Vainonen, Vasily Ivanovich (1901–1964) By Scholl, Tim
Dancer and choreographer Vasily Vainonen created several signature choreographic works of the Soviet ballet repertoire of the 1930s, including composer Boris Afasiev’s The Flames of Paris (1932) and Partisan Days (1937). Vainonen made his debut as a choreographer at the cusp of a shift from the experimental works he danced in the 1920s to the drambalet (dramatized ballet) of the 1930s. His best-known works were pivotal in this transition, foreshadowing the emphasis on psychological realism and folk dance material to highlight the participation of politicized masses. Vainonen’s most celebrated works featured bravura dances, especially for men, and folklore adaptations, which highlighted the corps de ballet as a dancing collective.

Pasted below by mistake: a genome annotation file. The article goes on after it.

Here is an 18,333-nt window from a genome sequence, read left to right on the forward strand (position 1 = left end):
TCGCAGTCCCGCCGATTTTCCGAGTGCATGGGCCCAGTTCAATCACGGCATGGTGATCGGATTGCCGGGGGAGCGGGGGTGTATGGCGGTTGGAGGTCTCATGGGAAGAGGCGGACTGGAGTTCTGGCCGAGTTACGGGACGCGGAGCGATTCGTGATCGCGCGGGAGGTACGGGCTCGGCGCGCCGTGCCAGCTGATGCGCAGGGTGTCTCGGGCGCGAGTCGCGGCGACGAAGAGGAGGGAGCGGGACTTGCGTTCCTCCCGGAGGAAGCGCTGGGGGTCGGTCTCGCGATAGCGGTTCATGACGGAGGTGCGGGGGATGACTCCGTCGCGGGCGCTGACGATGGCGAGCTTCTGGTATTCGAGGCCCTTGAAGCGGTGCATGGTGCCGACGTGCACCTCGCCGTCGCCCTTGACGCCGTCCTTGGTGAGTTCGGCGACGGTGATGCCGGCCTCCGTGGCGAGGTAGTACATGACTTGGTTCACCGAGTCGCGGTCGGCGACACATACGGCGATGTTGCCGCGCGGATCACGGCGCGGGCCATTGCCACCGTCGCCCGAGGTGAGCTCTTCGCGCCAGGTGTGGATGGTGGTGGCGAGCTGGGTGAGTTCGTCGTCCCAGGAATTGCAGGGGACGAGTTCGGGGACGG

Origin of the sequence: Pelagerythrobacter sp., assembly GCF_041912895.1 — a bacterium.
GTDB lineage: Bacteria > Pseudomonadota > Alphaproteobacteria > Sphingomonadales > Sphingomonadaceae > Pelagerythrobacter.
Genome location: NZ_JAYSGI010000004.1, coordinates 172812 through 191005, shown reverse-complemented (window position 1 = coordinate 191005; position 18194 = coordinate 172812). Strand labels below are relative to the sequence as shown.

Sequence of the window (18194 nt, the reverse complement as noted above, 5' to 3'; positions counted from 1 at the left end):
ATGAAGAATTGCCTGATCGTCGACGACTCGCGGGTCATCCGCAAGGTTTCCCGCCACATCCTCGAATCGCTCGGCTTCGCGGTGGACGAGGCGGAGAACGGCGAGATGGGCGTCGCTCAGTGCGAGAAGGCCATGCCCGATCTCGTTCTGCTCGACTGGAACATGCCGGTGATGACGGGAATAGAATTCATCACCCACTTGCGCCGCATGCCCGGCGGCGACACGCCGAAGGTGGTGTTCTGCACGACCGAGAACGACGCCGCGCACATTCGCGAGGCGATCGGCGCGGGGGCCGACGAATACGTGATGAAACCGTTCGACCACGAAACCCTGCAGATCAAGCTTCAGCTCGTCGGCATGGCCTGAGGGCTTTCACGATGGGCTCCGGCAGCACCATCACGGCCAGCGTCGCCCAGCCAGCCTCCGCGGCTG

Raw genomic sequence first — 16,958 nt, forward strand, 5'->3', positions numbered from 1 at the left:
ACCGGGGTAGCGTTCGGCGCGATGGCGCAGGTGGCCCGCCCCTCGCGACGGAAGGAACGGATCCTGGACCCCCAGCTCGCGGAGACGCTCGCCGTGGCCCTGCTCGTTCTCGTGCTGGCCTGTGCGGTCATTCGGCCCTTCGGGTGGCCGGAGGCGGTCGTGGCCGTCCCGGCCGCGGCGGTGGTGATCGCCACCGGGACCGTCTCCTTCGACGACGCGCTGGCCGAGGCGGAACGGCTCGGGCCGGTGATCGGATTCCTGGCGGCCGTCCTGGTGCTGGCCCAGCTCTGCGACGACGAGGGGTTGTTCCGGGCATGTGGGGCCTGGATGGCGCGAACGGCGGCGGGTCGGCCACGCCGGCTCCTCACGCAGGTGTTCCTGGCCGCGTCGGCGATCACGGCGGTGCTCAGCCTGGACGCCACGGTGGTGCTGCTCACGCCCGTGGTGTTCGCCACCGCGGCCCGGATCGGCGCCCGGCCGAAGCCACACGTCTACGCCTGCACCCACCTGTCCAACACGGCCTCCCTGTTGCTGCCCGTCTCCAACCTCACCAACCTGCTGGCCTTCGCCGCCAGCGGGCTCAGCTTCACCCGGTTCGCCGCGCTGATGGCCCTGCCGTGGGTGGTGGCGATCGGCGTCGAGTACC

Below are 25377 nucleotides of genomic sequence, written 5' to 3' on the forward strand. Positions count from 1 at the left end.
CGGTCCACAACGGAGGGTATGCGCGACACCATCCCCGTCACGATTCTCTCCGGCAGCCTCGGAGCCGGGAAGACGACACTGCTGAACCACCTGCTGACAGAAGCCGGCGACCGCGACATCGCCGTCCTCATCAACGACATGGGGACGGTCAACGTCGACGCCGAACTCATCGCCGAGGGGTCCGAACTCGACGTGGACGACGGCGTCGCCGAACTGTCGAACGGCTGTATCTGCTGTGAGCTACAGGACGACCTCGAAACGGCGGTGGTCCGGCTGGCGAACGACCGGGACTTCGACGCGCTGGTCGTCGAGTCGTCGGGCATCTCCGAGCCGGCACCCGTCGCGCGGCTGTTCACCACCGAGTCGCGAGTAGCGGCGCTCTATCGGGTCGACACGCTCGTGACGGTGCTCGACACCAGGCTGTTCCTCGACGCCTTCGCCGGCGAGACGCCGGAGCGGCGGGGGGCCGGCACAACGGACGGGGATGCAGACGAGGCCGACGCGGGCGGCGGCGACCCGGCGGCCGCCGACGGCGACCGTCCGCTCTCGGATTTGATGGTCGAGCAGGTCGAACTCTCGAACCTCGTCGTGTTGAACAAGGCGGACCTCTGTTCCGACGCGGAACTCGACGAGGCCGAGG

Vainonen graduated from the Petrograd Dance Academy (now the Vaganova Academy of Russian Ballet) in 1919. He remained with the former Maryinsky Ballet (later, the Kirov Ballet) until 1938, working increasingly as a choreographer during the 1930s. As a dancer, Vainonen distinguished himself in character roles, including the Moor in Leonid Leontiev’s version of Petrushka (1920), the cat in Marius Petipa’s The Sleeping Beauty (1890), and folk dance divertissements in a number of nineteenth-century ballets.